How to…blow the whistle

Francesca West of Public Concern at Work offers some tips on how to blow the whistle on bad practice while minimising the risk of reprisals


Francesca West of Public Concern at Work offers some tips on how to blow the whistle on bad practice while minimising the risk of reprisals

Whistleblowing charity Public Concern at Work receives hundreds of calls from social care staff every year. In half of cases, other staff knew about the risk but were too scared or felt unable to speak up.

The General Social Care Council’s code of practice requires registered social workers to let their employer know whether there is a risk to standards or delivery of care. But even for those workers unbound by a professional code, it is vital to voice concerns at an early stage. Here are some tips on how to raise a concern.

Find out your options. Is there a trusted colleague, manager or trade union representative you could speak to? Does anyone else share your concern? Every employer should have a whistleblowing policy. Do you know yours?

Be a witness, not a complainant. As a whistleblower you are a witness. You are communicating a concern about the welfare or practice of others. If you are aggrieved about your personal position, use the appropriate grievance procedure and keep this separate to any whistleblowing concerns.

Let the facts speak for themselves. Communicate the concern in a professional, calm and factual manner. If you know how to resolve the problem, suggest a solution. As a witness you do not have to prove your concern, and it is important you do not delay by acting as a private detective.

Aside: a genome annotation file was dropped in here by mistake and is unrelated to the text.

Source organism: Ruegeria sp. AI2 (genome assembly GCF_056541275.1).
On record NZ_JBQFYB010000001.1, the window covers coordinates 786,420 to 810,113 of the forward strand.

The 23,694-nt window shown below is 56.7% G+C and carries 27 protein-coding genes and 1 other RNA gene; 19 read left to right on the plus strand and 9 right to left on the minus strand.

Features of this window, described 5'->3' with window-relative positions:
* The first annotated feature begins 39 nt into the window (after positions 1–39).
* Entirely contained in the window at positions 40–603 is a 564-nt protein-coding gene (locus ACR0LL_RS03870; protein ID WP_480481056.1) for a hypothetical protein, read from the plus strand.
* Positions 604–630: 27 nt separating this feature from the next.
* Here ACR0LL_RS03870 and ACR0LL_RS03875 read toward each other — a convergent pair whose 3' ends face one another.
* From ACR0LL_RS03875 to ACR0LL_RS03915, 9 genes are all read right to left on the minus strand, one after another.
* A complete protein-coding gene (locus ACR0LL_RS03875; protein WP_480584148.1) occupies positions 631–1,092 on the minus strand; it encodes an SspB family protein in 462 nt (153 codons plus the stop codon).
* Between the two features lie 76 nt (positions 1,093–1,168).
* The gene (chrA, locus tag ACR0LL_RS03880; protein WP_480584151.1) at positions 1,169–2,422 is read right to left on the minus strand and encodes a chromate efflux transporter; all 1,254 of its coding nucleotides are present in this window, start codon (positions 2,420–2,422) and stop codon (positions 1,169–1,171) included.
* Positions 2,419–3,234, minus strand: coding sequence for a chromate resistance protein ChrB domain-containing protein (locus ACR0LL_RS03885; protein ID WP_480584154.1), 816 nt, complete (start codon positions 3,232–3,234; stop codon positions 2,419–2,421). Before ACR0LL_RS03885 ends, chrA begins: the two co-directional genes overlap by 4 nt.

Going outside the organisation. If you have raised your concern and believe it has not been addressed, or the matter is serious and you are unable to raise it internally, you can contact the local safeguarding team or a regulator such as the Care Quality Commission or General Social Care Council.

Get advice. If you are in any doubt about what to do at any stage, seek confidential advice from BASW – The College of Social Work, a union or Public Concern at Work.

Legal protection. If you raise a genuine concern in an honest and reasonable way and you suffer reprisals, you are likely to be protected by the Public Interest Disclosure Act 1998. The law protects you for raising a concern with your employer, and sometimes for going to a regulator as well. It may also protect you if you raise a concern to the media or an MP, but consider seeking advice before doing so.

Francesca West is a senior policy officer for Public Concern at Work

Public Concern at Work has launched a campaign to better encourage, support and protect those that speak up in the care sector. As part of this project they need social care professionals’ views on what might stop someone from speaking up. Take part in the survey

More information

CQC guidance on how and when to get in touch

Unison’s handbook on duty of care and whistleblowing

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